Facts & Myths about Childhood Cancer

Cancer occurs when body cells grow in an abnormal and uncontrolled manner, disrupting normal bodily functions. These cells often travel to other parts of the body, growing and replacing normal tissues.

Myth: Cancer is contagious and can spread like flu
Fact: Cancer is not contagious and cannot spread from one child to another. However, children on cancer treatment are discouraged from going to crowded places as their immunity is low and are vulnerable to infections. They sometimes wear face masks to avoid being infected by other viruses.
 
Myth: Childhood cancers are inherited
Fact: There is no known cause for most childhood cancers. Since the triggers of most childhood cancers are unknown, preventive measures are limited. Thus far, studies suggest that there is nothing a child or parent had done to induce cancer, and therefore should avoid doing in order to prevent childhood cancer.
 
Myth: Childhood cancer = death sentence
Fact: Most childhood cancers are curable. For example, in Acute Lymphoblastic Leukaemia – a common form of Leukaemia in Singapore - 90% of the children will be cured with chemotherapy alone. A successful cure depends on receiving the current-day standard therapy, a positive attitude, and determination to overcome cancer.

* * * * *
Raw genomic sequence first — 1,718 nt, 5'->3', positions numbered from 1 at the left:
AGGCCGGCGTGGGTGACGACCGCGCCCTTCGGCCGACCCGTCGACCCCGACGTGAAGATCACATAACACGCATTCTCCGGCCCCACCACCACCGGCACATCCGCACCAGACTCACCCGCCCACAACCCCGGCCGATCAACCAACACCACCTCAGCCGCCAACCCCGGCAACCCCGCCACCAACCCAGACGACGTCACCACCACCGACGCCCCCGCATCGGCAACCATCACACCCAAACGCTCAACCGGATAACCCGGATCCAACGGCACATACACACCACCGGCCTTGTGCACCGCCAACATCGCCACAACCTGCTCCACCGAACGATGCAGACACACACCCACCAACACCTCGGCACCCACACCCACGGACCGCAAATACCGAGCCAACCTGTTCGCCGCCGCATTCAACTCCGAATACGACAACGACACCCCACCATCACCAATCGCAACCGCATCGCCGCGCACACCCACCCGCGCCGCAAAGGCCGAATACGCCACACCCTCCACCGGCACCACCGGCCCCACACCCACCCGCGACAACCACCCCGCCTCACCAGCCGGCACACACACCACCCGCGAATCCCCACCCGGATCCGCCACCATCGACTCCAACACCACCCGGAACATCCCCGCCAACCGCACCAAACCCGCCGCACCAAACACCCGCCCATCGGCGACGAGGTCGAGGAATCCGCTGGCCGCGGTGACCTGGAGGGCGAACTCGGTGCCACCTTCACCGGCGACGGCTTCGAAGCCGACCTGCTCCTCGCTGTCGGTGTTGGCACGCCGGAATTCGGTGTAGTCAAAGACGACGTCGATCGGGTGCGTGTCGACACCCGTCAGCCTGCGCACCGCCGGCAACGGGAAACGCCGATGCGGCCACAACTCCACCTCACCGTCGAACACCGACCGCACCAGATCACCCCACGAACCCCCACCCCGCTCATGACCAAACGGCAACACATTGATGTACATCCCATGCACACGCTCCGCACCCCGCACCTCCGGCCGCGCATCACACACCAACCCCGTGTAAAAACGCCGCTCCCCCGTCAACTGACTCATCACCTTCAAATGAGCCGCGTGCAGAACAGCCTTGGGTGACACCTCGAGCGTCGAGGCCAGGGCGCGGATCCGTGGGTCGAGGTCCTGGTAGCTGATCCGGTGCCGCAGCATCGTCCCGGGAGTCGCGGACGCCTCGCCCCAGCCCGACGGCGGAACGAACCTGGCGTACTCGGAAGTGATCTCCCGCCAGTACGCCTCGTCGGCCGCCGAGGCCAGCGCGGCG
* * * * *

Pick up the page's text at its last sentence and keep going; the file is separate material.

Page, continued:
Myth: Children with cancer lose all reasons for living
Fact: Children with cancer can lead a normal childhood. Many children return to normal school life after treatment. In other cases, the children and their families adapt and modify their lifestyle to achieve normalcy. This becomes much easier with care, understanding and support from family, teachers, friends and the community.
 
Myth: All tumours are cancerous
Fact: Not all tumours are cancerous.

Sometimes cancer cells can also grow quickly to form a lump called a tumour. A tumour can invade and destroy the normal cells, causing damage to the body's healthy tissues.

Tumours are either benign or malignant. Malignant tumours are cancerous cells that invade and spread to other parts of the body. In contrast, benign tumours invade tissues surrounding it but generally do not spread. Unfortunately, the fast growing tissues of children allow cancers to grow more rapidly. Children are also more susceptible to certain cancers like leukaemia, brain tumours and lymphoma. Currently, the causes of most childhood cancers remain largely unknown.